Plus, a million little bonuses. The bridge is a perfect dog run. In fact, on a nice day when the doors are open, Annie can pass from the guesthouse to the main living building pausing to nap in the sun on the bridge. There's a swing on the barn. Under the guesthouse is a delightful covered patio at the edge of the pond. Every window has a view of something interesting and beautiful. The light and sunshine enter the buildings in perfect and unpredictable ways. Wildlife is finding its way to the pond providing us with the pleasure of watching the birds bathe. No frogs yet, but we're hopeful they'll come.
I've just touched the highlights of living on Grace Lane. We will discover more surprises throughout the year, unfolding daily, as the light and weather change, and we adjust our living styles -- as we settle in to a new way of living.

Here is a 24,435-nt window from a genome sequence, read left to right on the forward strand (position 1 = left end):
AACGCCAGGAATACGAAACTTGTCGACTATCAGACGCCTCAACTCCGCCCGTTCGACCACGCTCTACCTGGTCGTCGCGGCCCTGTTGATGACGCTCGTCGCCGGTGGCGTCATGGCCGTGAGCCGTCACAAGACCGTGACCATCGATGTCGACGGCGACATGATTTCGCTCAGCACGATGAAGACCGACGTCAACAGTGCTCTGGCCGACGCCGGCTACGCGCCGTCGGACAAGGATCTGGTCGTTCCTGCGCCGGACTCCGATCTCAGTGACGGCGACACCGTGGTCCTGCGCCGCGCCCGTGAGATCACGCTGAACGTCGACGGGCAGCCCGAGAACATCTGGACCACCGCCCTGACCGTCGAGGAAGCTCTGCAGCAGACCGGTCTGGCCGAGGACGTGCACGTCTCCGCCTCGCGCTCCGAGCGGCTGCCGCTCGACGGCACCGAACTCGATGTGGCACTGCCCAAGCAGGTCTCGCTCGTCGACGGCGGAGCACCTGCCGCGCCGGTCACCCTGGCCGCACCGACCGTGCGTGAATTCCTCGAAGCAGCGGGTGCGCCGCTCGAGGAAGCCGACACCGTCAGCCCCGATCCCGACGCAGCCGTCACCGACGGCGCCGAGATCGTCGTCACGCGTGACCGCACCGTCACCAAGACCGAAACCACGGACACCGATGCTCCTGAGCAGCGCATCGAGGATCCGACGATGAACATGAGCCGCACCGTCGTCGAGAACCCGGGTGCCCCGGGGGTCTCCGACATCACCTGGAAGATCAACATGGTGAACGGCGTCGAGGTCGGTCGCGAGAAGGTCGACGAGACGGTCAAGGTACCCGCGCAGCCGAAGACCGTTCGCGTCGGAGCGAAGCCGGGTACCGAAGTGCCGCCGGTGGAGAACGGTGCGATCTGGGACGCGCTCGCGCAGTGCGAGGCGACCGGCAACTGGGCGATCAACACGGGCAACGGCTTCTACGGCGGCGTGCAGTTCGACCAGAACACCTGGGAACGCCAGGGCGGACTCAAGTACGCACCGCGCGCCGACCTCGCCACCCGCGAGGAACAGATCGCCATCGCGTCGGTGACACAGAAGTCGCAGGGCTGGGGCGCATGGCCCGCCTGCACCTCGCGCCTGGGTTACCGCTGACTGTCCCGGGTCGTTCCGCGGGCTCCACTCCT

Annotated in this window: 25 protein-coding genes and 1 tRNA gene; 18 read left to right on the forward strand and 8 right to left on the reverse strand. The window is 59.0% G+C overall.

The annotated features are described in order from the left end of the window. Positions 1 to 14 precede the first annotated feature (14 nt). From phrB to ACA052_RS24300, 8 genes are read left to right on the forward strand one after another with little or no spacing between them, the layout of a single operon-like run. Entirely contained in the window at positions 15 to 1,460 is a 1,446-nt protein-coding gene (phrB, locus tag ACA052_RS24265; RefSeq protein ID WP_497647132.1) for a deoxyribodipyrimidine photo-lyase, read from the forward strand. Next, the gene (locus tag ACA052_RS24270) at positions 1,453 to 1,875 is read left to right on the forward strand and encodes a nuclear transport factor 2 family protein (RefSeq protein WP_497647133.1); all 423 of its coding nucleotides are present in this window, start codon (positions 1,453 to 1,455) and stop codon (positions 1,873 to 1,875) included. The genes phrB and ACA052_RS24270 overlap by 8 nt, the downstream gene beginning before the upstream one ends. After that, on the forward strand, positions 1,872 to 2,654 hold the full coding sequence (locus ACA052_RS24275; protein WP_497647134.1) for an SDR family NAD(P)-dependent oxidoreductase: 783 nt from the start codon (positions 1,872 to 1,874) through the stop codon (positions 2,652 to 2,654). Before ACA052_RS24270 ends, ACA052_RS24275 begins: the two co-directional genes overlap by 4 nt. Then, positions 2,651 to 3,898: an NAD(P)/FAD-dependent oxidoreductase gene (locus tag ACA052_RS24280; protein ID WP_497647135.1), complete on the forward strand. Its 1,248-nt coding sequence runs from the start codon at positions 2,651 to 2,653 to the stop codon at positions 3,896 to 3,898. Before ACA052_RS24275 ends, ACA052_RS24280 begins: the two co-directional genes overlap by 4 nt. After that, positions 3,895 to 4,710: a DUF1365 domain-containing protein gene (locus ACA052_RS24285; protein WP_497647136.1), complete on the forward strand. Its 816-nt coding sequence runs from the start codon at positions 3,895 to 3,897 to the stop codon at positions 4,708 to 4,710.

There are, however, huge problems with our new home and that's that I can't get anything done for just looking. Standing on the bridge gazing out at the pond and stream; gawking at the buildings when I'm trying to gravel the pathways; admiring the details of the barn when I should be painting; or simply aimlessly moving from one enticing spot to another. Productivity is yielding to eye candy. Ah!
And, with a big yippee! we passed. What an adventure this has been building our new home. Little tasks remain to be completed, but the "systems" are all go, and our certificate of occupancy is a done deal. Working with Bob, Langley's building inspector, has been a pleasure from start to finish. He is knowledgeable, reasonable, and an amazingly competent and delightful person to work with.
A huge thanks to Brad for a job well done; Ed for his electrical work, patience and bringing home the $$; and to all our workers, subcontractors, friends, family, neighbors and cheerleaders. Thank you! Thank you!